Texas Instruments Educational Boosterpack II - Review

Table of contents

RoadTest: Texas Instruments Educational Boosterpack II

Author: satyavrat

Creation date:

Evaluation Type: Independent Products

Did you receive all parts the manufacturer stated would be included in the package?: True

What other parts do you consider comparable to this product?: The Educational Booster Pack II is a unique product, the closest competitor in that sense would be the Seed Studio Expansion Shield for the TI Launchpad Series

What were the biggest problems encountered?: The board I received was faulty, and hence I couldn't upload my code due to Flash Erase errors. After a lot of snooping around, I managed to run it on Code Composer Studio, but it still isn't being uploaded over Energia.

Detailed Review:

The MSP 432 is kind of like the flagship model of the Texas Instruments series of LaunchPads. It's their most recent offering and has something called Energy Trace technology. This allows the developer to get visual feedback regarding how much power the board is using at any given moment or within any function. This, coupled with Texas Instrument's ULP (Ultra Low Power) optimization standards built into Code Composer Studio, makes development of embedded applications on the MSP 432 platform a very energy efficient affair.


It has an inbuilt Stellaris debugger, which uses the XDS 110 drivers, so that an external debugger is not necessary, though the MSP 432 does have provisions for one.


Getting started with it, though, is something else. Apparently, I received faulty hardware, and it keeps throwing an error saying "Unkown Error : Mass Erase Failed".  I don't know why it's happening, but I do know that the Flash memory is being erased and therefore, new programs cannot be downloaded. I found a workaround for this on the TI websites, which suggested the following steps.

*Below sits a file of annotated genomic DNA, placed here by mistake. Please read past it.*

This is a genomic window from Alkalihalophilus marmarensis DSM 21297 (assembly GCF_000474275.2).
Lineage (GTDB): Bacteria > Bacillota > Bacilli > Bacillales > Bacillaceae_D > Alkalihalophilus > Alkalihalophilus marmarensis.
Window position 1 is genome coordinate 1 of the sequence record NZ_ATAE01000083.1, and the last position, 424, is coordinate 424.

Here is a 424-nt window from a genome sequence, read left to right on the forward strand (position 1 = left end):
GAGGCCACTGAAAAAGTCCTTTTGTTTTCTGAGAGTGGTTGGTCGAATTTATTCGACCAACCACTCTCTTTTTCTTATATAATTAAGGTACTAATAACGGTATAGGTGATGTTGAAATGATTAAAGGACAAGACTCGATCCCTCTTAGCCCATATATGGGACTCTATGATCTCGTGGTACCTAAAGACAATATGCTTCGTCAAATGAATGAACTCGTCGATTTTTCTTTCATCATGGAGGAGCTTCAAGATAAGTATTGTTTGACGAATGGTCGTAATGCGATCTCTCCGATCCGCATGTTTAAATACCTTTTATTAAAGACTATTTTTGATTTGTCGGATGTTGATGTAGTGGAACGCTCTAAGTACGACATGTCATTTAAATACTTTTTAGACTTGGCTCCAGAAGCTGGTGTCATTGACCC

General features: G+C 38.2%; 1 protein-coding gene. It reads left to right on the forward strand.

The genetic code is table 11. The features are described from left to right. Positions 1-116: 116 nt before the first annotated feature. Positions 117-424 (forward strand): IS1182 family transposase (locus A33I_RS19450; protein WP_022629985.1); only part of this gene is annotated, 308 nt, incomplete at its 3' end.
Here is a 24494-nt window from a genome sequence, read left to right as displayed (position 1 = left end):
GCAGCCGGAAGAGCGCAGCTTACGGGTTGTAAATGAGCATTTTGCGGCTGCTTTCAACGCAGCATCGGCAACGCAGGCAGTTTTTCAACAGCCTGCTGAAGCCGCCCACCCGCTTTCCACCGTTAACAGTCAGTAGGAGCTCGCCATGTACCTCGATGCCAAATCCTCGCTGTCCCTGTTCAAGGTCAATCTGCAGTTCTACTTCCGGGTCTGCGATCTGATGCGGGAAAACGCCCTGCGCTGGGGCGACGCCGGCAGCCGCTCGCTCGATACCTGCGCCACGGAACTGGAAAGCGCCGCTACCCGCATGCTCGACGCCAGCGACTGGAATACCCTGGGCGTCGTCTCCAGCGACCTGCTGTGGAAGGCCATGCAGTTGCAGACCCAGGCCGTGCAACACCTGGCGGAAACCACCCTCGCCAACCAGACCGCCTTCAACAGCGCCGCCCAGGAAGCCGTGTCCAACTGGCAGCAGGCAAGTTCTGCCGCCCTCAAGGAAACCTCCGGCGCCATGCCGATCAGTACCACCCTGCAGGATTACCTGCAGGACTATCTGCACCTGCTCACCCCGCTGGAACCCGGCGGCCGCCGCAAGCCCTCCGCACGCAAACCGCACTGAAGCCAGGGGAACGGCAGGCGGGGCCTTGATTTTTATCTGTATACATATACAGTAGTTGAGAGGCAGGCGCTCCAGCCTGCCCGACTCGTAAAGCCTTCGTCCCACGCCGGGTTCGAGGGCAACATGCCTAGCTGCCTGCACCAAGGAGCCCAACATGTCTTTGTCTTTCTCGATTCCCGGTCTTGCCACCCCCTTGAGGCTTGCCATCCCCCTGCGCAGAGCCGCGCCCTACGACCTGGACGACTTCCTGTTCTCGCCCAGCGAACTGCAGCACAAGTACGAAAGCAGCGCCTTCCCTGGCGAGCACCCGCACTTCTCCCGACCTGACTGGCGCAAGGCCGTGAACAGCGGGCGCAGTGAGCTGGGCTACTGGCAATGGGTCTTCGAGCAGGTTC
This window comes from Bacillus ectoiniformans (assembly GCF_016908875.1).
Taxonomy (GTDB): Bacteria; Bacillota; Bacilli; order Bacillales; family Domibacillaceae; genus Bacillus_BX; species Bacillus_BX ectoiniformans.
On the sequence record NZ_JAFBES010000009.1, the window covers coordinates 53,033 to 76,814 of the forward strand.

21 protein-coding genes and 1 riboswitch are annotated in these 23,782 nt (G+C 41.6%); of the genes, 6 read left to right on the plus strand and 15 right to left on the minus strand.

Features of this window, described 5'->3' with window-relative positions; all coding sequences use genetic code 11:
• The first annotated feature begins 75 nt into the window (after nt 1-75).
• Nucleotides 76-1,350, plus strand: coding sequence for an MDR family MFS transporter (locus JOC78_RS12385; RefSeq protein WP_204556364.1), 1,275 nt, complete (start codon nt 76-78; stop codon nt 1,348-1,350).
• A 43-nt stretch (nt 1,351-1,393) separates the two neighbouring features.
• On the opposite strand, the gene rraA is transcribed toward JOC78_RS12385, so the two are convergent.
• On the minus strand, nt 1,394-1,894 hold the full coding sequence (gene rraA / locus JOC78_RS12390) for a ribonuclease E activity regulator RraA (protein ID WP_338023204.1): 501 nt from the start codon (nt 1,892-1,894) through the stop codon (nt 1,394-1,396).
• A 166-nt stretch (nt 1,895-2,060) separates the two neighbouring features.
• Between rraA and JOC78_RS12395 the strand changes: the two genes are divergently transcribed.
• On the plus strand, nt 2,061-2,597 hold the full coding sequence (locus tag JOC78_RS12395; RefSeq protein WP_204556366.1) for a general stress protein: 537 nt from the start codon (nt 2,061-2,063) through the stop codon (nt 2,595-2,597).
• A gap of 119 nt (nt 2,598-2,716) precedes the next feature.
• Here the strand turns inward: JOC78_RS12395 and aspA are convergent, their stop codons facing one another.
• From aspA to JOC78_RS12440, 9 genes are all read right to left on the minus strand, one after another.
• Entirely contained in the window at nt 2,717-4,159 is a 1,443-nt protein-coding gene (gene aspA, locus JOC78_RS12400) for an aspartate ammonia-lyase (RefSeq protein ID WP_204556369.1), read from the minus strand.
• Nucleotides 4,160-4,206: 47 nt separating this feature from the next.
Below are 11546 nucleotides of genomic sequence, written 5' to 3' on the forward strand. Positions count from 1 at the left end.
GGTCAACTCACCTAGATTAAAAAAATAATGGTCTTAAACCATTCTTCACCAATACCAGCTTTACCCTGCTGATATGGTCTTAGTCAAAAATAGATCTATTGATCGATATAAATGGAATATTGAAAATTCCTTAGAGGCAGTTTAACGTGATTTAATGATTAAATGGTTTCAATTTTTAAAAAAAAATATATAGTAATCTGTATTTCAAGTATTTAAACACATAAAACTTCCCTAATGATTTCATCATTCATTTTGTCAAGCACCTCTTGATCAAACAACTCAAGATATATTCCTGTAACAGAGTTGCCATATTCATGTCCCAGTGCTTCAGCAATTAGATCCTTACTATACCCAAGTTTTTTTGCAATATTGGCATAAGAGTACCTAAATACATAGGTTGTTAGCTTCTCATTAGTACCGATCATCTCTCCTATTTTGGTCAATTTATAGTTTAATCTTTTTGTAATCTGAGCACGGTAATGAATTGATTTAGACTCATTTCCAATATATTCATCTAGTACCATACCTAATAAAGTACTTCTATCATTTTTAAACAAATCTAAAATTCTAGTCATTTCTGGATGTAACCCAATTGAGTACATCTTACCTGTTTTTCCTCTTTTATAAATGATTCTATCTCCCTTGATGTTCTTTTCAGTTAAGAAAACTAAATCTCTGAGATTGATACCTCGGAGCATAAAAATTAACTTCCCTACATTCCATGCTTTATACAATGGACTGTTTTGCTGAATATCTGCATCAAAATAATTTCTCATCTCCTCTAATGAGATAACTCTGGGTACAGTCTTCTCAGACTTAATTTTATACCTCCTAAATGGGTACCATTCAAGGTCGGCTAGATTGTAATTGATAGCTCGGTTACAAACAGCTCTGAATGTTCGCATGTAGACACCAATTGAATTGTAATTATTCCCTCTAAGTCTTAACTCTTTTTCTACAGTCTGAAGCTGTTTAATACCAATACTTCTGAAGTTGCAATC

UPDATE : TI has kindly agreed to replace my faulty board, and a few of the functionalities that I haven't been able to test right now will be done in the near future.





  • Factory Reset your board as shown in the quick start guide.
  • Power cycle the board
  • Open Code Composer Studio
  • Go to Project > Properties > Debug > MSP432 Settings > Erase main and information memory
  • Build the project
  • Debug and Download the project to your board


This procedure results in the board being able to download and run the code, yet the error persists. This partially solves my problem, as now I can write my own code and burn it onto the board, but I am restricted to using Code Composer Studio, and not Energia, which is my preferred IDE for prototyping. However, there is a provision in higher versions of Code Composer to be able to import Energia projects or write code in an Energia format within the Code Composer environment. That's a relief because it saves me a lot of time, especially for testing modules. That said, the MSP 432 itself is a pretty straightforward board, with a Green LED telling you it's powered on, a Red LED telling you when it's debugging, and an RGB LED for you to play with. Input wise, it has two push button switches, which allow you to give a digital input to the board.


For future reference, the corresponding ports are;
  • Pushbutton S1     : P1.1
  • Pushbutton S2     : P1.4
  • Red LED              : P1.0
  • RGB LED Red     : P2.0
  • RGB LED Blue    : P2.1
  • RGB LED Green : P2.2




Code Composer Studio automatically generates the template for coding the MSP 432 when you select it as the target device by creating target configurations and building and debugging options autonomously, so all you have to do is write the code for your procedure. To turn on the LED, the following code is written.


#include "msp.h"

void main(void)
    WDTCTL = WDTPW | WDTHOLD;          // Stop watchdog timer
    P2DIR = 0xFF;                      // Initialize PORT 2 as output

    while(1)                           // Infinite loop
    P2OUT = 0x04;                      // Turn on Blue LED P2 = 0b0000 0100



Testing the Educational Booster Pack Mk II


The Educational Booster Pack Mk II, is an add-on board available for Texas Instruments based launchpads. It sits neatly on top of the signature 4 colums of pins that Texas Instruments has made as standard on all their LaunchPad devices. The Mk II is aimed at younger audiences and newer enthusiasts with minimal exposure to embedded systems. It is loaded with a fleet of bells and whistles and some unique features as well.